there is the situation, will G4S

1:53:511:53:57

take responsibility because at the

moment they do not seem to be

1:53:571:54:00

consulting with anyone.

They say

they held up public consultation

1:54:001:54:04

event and they give regular

statements to local newspapers, yet

1:54:041:54:08

held a public meeting to update

local residents on the progress of

1:54:081:54:12

the centre. What else should they

have done?

They should have come on

1:54:121:54:15

this programme. They said they have

done all the things that you

1:54:151:54:20

require. Let's get back to their

track record up and down the

1:54:201:54:25

country. Are you satisfied with the

way they operate.

We're just talking

1:54:251:54:29

about the centre in your area. And

you're saying there could be

1:54:291:54:34

problems in the future. So far all

has gone well.

I hope it stays that

1:54:341:54:39

way. And there are no problems. But

I'm just brilliant the concerns

1:54:391:54:46

raised by the resident and they are

scared of the page are not want to

1:54:461:54:51

be in this situation. We do know who

has come from where, that is cause

1:54:511:54:55

for concern.

I think G4S could be

more proactive in their

1:54:551:55:01

consultation, I think that they were

pushed into it.

They had an event,

1:55:011:55:05

public meetings.

I think they do

more -- they need to do more to

1:55:051:55:11

reassure people not just have one

event. They say they consulted but

1:55:111:55:15

residents but it was discovered they

had not. It was only when the local

1:55:151:55:20

council and community made

representations that they accepted

1:55:201:55:21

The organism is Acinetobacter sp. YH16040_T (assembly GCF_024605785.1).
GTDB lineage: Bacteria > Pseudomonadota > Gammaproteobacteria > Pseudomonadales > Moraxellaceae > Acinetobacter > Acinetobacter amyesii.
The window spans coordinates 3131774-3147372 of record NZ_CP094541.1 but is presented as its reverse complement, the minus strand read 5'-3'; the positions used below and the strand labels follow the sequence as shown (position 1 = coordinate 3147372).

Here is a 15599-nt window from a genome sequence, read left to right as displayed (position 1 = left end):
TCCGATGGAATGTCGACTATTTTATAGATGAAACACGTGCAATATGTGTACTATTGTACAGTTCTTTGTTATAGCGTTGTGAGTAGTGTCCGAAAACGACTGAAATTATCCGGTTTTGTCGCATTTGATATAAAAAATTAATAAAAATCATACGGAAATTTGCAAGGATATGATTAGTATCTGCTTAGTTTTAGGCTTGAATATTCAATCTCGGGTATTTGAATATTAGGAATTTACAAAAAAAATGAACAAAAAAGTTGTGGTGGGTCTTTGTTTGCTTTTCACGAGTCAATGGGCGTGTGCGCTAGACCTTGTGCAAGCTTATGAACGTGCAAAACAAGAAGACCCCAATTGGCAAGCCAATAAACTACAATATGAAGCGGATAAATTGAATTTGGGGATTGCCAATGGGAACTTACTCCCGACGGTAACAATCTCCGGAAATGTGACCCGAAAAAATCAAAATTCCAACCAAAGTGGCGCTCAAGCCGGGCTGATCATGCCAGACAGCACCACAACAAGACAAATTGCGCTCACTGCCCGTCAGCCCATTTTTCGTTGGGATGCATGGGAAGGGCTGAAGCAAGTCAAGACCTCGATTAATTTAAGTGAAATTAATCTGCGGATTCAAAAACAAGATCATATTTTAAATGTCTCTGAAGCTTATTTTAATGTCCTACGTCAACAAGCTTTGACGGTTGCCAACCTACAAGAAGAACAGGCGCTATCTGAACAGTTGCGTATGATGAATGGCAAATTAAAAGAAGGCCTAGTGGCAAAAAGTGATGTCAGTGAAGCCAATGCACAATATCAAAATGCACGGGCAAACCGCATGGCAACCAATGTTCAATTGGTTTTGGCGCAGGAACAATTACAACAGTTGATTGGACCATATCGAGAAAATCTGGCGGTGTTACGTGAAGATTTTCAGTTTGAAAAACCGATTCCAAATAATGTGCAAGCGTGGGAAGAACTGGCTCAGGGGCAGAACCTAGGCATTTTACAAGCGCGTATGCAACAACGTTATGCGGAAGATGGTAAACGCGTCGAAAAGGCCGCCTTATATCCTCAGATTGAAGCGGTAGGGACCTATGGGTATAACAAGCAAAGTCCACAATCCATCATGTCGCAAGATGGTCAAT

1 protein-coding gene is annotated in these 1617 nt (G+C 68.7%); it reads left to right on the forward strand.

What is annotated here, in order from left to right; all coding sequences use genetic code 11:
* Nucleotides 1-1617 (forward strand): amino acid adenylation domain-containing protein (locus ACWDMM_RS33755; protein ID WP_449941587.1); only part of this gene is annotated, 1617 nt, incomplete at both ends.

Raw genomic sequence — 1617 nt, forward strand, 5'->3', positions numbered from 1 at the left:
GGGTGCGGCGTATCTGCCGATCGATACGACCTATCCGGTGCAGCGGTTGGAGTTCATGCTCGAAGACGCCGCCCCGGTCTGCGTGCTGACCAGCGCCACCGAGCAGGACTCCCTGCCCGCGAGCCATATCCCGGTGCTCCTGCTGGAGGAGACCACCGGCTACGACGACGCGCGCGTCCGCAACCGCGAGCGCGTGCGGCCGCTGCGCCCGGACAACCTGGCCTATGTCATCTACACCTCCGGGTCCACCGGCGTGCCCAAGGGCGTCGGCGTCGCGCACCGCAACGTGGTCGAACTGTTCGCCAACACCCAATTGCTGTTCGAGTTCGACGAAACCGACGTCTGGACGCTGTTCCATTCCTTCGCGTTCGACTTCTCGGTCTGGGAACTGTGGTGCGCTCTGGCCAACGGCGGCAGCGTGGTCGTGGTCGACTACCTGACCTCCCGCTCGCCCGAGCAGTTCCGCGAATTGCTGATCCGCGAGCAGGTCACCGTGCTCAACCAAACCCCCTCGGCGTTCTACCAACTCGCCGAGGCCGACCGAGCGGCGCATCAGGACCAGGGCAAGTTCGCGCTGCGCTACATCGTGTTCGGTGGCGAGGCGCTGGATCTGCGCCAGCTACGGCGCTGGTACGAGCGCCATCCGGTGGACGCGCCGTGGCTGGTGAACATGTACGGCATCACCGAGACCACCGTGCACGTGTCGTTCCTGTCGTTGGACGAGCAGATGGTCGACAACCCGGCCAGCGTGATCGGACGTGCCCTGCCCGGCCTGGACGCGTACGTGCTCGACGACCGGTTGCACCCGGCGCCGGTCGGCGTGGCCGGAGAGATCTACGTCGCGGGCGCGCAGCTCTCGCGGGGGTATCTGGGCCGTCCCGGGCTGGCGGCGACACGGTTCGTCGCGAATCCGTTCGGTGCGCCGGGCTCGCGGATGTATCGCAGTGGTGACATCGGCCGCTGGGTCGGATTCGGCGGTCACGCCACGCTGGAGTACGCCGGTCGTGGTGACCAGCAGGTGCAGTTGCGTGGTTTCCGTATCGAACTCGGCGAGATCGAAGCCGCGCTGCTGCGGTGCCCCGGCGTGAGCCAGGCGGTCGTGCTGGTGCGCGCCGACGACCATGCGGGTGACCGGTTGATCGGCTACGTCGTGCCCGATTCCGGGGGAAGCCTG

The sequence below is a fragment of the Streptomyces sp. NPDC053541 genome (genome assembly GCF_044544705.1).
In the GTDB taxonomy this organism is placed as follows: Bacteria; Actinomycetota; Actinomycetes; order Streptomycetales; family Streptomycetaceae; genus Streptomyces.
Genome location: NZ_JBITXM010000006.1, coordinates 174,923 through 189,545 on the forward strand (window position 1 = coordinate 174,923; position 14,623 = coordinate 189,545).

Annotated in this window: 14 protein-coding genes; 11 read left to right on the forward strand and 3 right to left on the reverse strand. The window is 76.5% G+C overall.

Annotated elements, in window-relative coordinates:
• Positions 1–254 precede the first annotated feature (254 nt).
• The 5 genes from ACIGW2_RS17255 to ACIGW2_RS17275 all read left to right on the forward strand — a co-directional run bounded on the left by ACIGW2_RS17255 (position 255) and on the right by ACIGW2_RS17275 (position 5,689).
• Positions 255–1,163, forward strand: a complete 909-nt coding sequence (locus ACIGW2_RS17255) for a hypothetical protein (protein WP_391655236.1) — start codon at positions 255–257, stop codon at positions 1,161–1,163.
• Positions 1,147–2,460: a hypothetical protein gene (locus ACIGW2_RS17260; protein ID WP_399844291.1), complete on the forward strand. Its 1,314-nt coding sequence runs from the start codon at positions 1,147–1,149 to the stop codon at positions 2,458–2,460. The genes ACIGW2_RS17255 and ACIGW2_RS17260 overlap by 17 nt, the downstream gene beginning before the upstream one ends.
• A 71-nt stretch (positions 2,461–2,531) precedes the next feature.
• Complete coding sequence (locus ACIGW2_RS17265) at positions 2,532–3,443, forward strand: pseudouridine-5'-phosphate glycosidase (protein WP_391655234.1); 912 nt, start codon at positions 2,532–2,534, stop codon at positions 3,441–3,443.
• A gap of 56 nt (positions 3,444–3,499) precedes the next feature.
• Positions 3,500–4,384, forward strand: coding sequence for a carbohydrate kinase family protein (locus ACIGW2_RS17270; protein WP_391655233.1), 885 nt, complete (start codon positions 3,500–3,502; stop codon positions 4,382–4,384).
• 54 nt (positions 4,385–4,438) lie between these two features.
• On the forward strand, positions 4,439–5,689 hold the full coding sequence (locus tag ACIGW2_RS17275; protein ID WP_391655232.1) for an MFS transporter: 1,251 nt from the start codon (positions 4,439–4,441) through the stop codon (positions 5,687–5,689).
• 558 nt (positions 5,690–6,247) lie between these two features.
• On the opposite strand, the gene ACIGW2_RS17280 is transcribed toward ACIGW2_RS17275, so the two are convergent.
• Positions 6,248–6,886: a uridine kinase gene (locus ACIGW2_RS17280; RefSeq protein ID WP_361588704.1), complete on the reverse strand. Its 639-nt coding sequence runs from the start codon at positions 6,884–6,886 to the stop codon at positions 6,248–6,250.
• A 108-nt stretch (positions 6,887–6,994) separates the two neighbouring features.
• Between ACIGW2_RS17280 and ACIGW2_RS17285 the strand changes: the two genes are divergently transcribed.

they had not done what they claim to

have done. I think we have one

1:55:211:55:27

consultation but they need to do far

more to reassure people.

We have

1:55:271:55:32

breaking news, I'm sorry. Thank you

everyone.

1:55:321:55:41

everyone. The Gambling Commission

this morning published its proposal

1:55:421:55:45

for reform of the rules for what

critics say are highly addictive and

1:55:451:55:48

machine. The watchdog is calling on

government to reduce the maximum

1:55:481:55:52

stake on fixed odds betting

terminals from £100 to £30 less.

1:55:521:55:55

Gary got in touch this morning and

he lost £1500 on these terminals in

1:55:551:56:01

one hour on Saturday. In total he

says he spent around £70,000 on

1:56:011:56:06

them. Good morning. Do you think

that reducing the maximum stake from

1:56:061:56:15

£100 to £30 or less would make a

difference to someone like you?

It

1:56:151:56:20

would and it has to be a lot less

than £30, it has to be £2.

The

1:56:201:56:25

government have it in their power to

reduce it to £2. The £30 or less is

1:56:251:56:30

just the recommendation from the

Gambling Commission. Why would you

1:56:301:56:33

say to government a need to bring it

down to £2?

Because many people who

1:56:331:56:40

spend £30 will still get a buzz on

one spin put up whether it is a win

1:56:401:56:46

or a loss. On £2 you would not get

out, you just lose interest. It is

1:56:461:56:52

the only form of gambling that I

have been addicted to that I like.

1:56:521:56:55

If that was curbed I would be happy.

Just explain how it is possible to

1:56:551:57:01

lose £1500 in 60 minutes on one of

these things. How did you manage

1:57:011:57:06

that on Saturday?

I was given £50

per spin which lasts about 20

1:57:061:57:11

seconds. If you just go through a

series of not hitting your selected

1:57:111:57:17

numbers it is gone very quickly.

And

you paid with cash or a card

1:57:171:57:21

question and withdrew £300 in cash,

I put the cash in the machine and

1:57:211:57:24

then loaded the betting terminal

with £200 a time on my bank card.

1:57:241:57:36

Well we will see what happens, thank

you very much.

Just to mention one

1:57:361:57:41

more thing, a lot of the times I've

used my partner bank card to load

1:57:411:57:47

the machines as well, £200 a time

for that I have never been

1:57:471:57:51

challenged. My name is Gary, her

name is Helen, it is pretty obvious

1:57:511:57:57

but I was never challenged.

And does

a member of staff actually look at

1:57:571:58:03

the card?

They have looked at it but

never challenged it.

That is just

1:58:031:58:07

bizarre. The regulations are just so

poor. Thank you very much.

1:58:071:58:14

Appreciate you coming on. On a

programme tomorrow, losing your hair

1:58:141:58:20

when you're young and the impact it

can Avenue. Thank you for watching

1:58:201:58:23

today. Back tomorrow at nine

o'clock. Have a good day.

1:58:231:58:28